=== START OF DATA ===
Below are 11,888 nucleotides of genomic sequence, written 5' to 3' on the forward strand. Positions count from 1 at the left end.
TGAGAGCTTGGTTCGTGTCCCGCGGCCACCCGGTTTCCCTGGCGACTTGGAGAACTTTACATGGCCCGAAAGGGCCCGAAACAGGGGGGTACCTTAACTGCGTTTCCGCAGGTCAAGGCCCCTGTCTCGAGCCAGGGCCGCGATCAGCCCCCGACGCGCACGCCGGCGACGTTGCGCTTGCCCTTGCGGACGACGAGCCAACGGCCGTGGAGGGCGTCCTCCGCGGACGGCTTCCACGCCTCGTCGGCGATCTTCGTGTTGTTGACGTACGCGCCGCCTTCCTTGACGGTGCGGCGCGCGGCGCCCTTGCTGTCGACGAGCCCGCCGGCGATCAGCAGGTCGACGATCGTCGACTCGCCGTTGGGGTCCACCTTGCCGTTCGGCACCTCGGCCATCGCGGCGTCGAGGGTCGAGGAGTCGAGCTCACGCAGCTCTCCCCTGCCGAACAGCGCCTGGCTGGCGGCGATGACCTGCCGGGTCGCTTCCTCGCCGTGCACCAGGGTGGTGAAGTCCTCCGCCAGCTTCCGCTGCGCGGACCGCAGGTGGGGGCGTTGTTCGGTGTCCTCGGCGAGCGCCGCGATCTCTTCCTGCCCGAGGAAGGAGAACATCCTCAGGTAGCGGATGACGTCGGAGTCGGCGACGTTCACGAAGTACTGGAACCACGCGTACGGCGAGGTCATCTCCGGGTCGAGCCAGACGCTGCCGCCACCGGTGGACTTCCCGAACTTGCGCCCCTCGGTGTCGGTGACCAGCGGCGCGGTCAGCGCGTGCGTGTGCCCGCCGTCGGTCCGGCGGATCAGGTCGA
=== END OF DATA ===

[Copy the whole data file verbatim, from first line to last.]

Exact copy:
Below are 11,888 nucleotides of genomic sequence, written 5' to 3' on the forward strand. Positions count from 1 at the left end.
TGAGAGCTTGGTTCGTGTCCCGCGGCCACCCGGTTTCCCTGGCGACTTGGAGAACTTTACATGGCCCGAAAGGGCCCGAAACAGGGGGGTACCTTAACTGCGTTTCCGCAGGTCAAGGCCCCTGTCTCGAGCCAGGGCCGCGATCAGCCCCCGACGCGCACGCCGGCGACGTTGCGCTTGCCCTTGCGGACGACGAGCCAACGGCCGTGGAGGGCGTCCTCCGCGGACGGCTTCCACGCCTCGTCGGCGATCTTCGTGTTGTTGACGTACGCGCCGCCTTCCTTGACGGTGCGGCGCGCGGCGCCCTTGCTGTCGACGAGCCCGCCGGCGATCAGCAGGTCGACGATCGTCGACTCGCCGTTGGGGTCCACCTTGCCGTTCGGCACCTCGGCCATCGCGGCGTCGAGGGTCGAGGAGTCGAGCTCACGCAGCTCTCCCCTGCCGAACAGCGCCTGGCTGGCGGCGATGACCTGCCGGGTCGCTTCCTCGCCGTGCACCAGGGTGGTGAAGTCCTCCGCCAGCTTCCGCTGCGCGGACCGCAGGTGGGGGCGTTGTTCGGTGTCCTCGGCGAGCGCCGCGATCTCTTCCTGCCCGAGGAAGGAGAACATCCTCAGGTAGCGGATGACGTCGGAGTCGGCGACGTTCACGAAGTACTGGAACCACGCGTACGGCGAGGTCATCTCCGGGTCGAGCCAGACGCTGCCGCCACCGGTGGACTTCCCGAACTTGCGCCCCTCGGTGTCGGTGACCAGCGGCGCGGTCAGCGCGTGCGTGTGCCCGCCGTCGGTCCGGCGGATCAGGTCGA